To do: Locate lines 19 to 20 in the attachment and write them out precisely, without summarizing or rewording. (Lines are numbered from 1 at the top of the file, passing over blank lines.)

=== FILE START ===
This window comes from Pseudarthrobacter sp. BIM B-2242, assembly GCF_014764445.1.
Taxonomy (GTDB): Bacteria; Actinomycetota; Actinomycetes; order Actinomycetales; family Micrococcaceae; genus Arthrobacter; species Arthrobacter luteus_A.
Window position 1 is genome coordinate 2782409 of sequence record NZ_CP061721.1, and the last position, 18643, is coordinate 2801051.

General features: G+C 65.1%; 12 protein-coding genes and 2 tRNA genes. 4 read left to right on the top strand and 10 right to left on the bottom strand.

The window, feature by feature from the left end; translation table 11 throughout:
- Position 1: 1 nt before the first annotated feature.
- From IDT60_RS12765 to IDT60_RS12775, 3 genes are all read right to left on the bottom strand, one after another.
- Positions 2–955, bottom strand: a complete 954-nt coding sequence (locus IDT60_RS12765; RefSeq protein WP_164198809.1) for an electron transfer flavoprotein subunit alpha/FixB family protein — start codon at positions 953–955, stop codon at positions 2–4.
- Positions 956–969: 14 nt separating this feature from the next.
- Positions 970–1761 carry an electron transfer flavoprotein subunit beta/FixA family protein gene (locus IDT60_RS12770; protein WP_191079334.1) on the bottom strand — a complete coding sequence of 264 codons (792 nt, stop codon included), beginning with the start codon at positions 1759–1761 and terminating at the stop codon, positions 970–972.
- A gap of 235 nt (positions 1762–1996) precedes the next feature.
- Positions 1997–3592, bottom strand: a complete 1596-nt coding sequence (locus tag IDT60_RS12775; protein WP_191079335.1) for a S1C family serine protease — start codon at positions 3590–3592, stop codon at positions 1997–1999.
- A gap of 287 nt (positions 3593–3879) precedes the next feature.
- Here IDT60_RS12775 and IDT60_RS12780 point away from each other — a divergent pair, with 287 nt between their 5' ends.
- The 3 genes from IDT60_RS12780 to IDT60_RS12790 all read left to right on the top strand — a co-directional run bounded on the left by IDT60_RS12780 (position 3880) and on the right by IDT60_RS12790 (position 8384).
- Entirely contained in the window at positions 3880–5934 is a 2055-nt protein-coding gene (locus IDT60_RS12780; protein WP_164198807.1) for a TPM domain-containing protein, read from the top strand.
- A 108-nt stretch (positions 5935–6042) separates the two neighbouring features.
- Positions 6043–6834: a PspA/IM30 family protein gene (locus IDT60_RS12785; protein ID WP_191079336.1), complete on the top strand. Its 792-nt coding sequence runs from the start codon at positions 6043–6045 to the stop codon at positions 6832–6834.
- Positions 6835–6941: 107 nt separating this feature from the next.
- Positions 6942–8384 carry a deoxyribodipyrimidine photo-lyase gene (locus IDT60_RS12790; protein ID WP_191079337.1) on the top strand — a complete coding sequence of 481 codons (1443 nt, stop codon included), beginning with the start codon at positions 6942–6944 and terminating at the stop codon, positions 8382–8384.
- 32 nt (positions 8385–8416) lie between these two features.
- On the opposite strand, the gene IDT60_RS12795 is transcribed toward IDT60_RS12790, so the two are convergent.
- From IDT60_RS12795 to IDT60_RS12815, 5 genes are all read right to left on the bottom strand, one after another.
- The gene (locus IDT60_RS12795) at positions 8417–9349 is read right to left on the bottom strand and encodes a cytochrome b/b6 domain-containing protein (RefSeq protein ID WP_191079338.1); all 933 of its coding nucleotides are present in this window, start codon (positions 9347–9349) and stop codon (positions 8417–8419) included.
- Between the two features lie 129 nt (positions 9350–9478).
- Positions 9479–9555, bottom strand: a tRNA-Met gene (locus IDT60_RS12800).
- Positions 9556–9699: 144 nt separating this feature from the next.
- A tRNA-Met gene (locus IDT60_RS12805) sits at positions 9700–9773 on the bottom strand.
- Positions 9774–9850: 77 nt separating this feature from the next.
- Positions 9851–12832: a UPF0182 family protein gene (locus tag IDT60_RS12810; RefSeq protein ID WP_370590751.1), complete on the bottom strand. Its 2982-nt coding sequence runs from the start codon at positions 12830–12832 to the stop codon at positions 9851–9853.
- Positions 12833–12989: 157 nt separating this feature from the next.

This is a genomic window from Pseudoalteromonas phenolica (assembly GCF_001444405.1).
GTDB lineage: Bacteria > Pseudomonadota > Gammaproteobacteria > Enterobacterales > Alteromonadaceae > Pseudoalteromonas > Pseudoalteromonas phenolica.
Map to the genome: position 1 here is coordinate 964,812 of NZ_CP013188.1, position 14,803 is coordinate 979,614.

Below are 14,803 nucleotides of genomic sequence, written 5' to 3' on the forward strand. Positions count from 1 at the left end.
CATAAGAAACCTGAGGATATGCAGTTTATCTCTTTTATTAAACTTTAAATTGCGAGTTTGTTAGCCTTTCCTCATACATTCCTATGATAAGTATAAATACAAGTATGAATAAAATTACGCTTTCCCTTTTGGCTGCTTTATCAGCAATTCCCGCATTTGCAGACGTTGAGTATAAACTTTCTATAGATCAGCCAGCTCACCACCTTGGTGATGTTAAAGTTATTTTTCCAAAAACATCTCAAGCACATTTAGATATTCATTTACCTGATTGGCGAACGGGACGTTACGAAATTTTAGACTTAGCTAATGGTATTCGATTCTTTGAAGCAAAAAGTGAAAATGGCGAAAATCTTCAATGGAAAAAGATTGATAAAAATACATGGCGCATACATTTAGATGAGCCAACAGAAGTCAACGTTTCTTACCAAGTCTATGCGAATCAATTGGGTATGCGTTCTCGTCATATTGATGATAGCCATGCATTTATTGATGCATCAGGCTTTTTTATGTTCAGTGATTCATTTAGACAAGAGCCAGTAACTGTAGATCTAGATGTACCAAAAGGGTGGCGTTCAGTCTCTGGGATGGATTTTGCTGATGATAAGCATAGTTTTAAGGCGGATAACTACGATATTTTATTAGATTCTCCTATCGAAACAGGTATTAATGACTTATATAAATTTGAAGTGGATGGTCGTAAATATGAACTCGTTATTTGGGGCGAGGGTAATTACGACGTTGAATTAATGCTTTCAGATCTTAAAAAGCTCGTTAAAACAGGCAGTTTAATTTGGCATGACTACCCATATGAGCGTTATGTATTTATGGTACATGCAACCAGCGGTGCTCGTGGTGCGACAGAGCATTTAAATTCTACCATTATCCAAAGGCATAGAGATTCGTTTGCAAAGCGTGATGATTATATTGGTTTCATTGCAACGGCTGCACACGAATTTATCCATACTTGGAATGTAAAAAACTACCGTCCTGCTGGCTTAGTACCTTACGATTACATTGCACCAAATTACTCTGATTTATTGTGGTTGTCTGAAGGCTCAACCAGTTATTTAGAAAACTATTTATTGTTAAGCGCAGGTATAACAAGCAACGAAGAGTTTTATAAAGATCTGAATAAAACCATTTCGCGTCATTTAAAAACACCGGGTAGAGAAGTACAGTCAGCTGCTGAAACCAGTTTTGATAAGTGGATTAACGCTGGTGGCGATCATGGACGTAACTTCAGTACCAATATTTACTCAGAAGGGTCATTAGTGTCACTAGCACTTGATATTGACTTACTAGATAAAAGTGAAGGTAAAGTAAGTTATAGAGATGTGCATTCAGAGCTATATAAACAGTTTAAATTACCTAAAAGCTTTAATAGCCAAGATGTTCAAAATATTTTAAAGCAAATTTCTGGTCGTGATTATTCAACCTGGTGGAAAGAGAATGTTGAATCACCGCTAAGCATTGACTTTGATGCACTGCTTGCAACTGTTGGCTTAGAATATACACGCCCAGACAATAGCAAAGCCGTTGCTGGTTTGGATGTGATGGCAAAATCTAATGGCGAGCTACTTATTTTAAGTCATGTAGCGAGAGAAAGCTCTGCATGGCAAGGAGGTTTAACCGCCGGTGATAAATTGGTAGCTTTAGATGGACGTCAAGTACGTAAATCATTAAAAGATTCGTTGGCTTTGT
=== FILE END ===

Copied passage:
- Positions 6835–6941: 107 nt separating this feature from the next.
- Positions 6942–8384 carry a deoxyribodipyrimidine photo-lyase gene (locus IDT60_RS12790; protein ID WP_191079337.1) on the top strand — a complete coding sequence of 481 codons (1443 nt, stop codon included), beginning with the start codon at positions 6942–6944 and terminating at the stop codon, positions 8382–8384.